Coquito means “Little Coconut” in Spanish, and is a traditional Christmas drink that originated in Puerto Rico. If you like coconut and eggnog, you’ll love Puerto Rican Coquito! This creamy coconut-based alcoholic beverage is similar to eggnog (but way better!)
I may be biased, but I truly think that Puerto Ricans are the best at celebrating Christmas, period! Nowhere else is Christmas celebrated like in Borinquen. Puerto Ricans are known for our unforgettable “parrandas or trullas navideñas”. Also called asalto navideño (literally, “Christmas time assault), a parranda is the Puerto Rican version of Christmas caroling. A small group of friends and/or family gathers together to “asaltar” or surprise another friend. Of course, we don’t surprise unsuspecting victims. The parranderos are given plenty of “hints” before hand by the homeowner that he are willing and able to receive a parranda.
Most parranderos play some sort of instrument, either cuatros, tamboriles (tambourines), güiro, maracas, or claves. And of course, lots of singing is absolutely involved. The parranderos arrive at the destination and then very quietly gather by the front door. At a signal, everyone starts playing their instruments and singing. The parrandas usually begin after 10pm in order to surprise and wake the sleeping friend.
The parranderos are invited in and refreshments, music and dance ensue! The party goes on for an hour or two then everyone, including the owners of the house, join the group and head to the next home. The group grows as they offer their parranda at several houses during that night. At the last house, usually around 3 or 4 in the morning, the homeowner offers a traditional chicken and rice stew (asopao de pollo). The party is usually over at dawn.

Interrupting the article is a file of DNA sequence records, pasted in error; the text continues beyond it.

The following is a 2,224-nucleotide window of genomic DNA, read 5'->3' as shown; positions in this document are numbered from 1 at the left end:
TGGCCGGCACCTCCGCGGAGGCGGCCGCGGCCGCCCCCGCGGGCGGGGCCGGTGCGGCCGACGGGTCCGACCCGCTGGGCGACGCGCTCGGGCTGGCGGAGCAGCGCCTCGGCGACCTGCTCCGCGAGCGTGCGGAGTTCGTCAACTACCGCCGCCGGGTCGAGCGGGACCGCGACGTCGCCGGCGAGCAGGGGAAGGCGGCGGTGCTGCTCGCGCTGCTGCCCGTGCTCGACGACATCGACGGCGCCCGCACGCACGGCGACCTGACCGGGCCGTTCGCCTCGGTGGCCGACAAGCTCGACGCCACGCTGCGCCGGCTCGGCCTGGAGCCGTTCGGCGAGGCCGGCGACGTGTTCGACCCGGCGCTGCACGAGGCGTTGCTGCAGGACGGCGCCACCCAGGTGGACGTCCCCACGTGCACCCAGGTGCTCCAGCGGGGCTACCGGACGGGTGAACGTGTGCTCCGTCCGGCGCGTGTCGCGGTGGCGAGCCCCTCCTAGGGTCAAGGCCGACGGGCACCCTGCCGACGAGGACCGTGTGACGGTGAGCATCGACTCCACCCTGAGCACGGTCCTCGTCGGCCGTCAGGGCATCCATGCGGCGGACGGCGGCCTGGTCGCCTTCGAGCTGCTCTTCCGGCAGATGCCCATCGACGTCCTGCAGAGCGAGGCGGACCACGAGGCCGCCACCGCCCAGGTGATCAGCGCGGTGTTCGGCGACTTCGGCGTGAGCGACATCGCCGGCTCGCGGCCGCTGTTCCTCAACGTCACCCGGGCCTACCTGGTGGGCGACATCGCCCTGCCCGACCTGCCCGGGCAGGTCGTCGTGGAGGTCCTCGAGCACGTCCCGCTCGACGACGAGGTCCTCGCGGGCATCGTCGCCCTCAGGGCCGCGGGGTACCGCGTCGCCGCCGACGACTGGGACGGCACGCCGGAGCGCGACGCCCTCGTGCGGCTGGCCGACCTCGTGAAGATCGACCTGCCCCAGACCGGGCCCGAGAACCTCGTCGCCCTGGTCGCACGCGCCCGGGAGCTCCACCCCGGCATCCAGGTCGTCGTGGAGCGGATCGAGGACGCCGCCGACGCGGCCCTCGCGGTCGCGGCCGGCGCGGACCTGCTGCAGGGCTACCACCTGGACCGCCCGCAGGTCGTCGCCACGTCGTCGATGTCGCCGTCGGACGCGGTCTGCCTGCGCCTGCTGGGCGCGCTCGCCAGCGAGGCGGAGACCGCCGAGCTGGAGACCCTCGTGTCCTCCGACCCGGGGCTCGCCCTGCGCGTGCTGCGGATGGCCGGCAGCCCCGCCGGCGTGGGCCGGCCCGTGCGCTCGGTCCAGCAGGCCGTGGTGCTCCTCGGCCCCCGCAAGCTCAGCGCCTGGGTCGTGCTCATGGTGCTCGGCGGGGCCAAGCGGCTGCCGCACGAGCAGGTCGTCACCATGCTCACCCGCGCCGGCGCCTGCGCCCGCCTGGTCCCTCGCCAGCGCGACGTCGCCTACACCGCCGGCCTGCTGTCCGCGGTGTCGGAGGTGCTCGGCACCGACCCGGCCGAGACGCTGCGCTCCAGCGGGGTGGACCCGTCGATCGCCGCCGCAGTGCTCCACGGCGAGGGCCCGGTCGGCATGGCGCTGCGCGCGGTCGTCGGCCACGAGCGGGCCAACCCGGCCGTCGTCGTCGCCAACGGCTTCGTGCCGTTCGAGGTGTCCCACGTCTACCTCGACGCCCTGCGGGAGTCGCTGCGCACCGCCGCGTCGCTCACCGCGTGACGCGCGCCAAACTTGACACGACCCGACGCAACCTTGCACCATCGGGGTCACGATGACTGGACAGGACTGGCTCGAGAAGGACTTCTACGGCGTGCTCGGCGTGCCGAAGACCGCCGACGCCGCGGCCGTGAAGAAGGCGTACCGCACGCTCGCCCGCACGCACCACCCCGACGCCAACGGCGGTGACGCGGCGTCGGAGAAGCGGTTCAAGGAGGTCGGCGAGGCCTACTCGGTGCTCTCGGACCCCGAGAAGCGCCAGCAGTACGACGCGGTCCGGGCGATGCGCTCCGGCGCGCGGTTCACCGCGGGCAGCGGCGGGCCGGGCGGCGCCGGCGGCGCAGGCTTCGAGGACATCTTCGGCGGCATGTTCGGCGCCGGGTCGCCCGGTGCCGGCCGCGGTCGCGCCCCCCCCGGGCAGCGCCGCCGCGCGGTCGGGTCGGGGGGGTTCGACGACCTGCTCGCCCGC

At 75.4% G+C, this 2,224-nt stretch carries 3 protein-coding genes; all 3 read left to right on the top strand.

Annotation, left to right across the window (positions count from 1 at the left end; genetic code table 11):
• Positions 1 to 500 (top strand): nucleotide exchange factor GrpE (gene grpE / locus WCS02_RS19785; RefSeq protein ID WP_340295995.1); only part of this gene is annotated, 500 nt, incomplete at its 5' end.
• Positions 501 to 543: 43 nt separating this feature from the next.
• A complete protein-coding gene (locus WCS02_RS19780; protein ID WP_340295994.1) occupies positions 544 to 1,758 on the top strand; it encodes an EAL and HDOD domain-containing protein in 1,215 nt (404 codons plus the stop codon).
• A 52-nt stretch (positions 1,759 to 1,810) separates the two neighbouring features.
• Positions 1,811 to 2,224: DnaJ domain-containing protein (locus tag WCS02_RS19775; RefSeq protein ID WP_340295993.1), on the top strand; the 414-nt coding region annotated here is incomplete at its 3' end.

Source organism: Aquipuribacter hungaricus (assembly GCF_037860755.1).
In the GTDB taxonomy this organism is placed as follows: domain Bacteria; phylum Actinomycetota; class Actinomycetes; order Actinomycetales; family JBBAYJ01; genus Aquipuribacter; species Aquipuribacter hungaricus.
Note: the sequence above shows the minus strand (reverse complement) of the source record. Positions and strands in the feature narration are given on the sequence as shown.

One of the most important elements of the Puerto Rican holiday season is coquito. You absolutely must have coquito ready at all time during the Navidad! If you like coconut and eggnog, you’ll love Puerto Rican Coquito! Coquito is a thick and creamy coconut drink that mixes silky coconut milk with sweet cream of coconut with warm spices like cinnamon and vanilla, and of course, rum!
Some versions of coquito contain eggs or egg yolks, but I didn’t grow up making it that way, so I don’t include eggs in mine. If your abuelita makes her coquito with eggs, then by all means, go for it! If you’d like to make this non-alcoholic, that’s perfectly fine too. Everyone should experience the magic of Puerto Rican coquito.
Coquito (Puerto Rican Coconut Eggnog)
This rich, authentic coquito recipe is commonly made during Christmas where it is served cold and meant to be shared with family and friends.
- 1 can coconut milk
- 1 can cream of coconut the stuff you use for pina coladas
- 1 can condensed milk
- 1 can evaporated milk
- 1 teaspoon ground cinnamon
- 1/2 teaspoon ground nutmeg
- 1/4 teaspoon ground cloves optional
- 1 teaspoon vanilla extract
- 2/3 cup light or dark rum or more or less, to your taste
In a blender, add evaporated milk, cream of coconut, coconut milk, sweetened condensed milk, rum (if using), vanilla extract and spices. Blend on high until mixture is well combined, 1-2 minutes.
Pour coquito mixture into glass bottles; cover. Transfer to refrigerator. Chill for 1-2 hours, or until cold.
To serve, stir or shake bottle well to combine. Pour coquito into small serving glasses. Garnish with ground cinnamon and cinnamon sticks, if desired.
For even more coconut flavor, use coconut flavored rum!
For a nonalcoholic version, just omit the rum.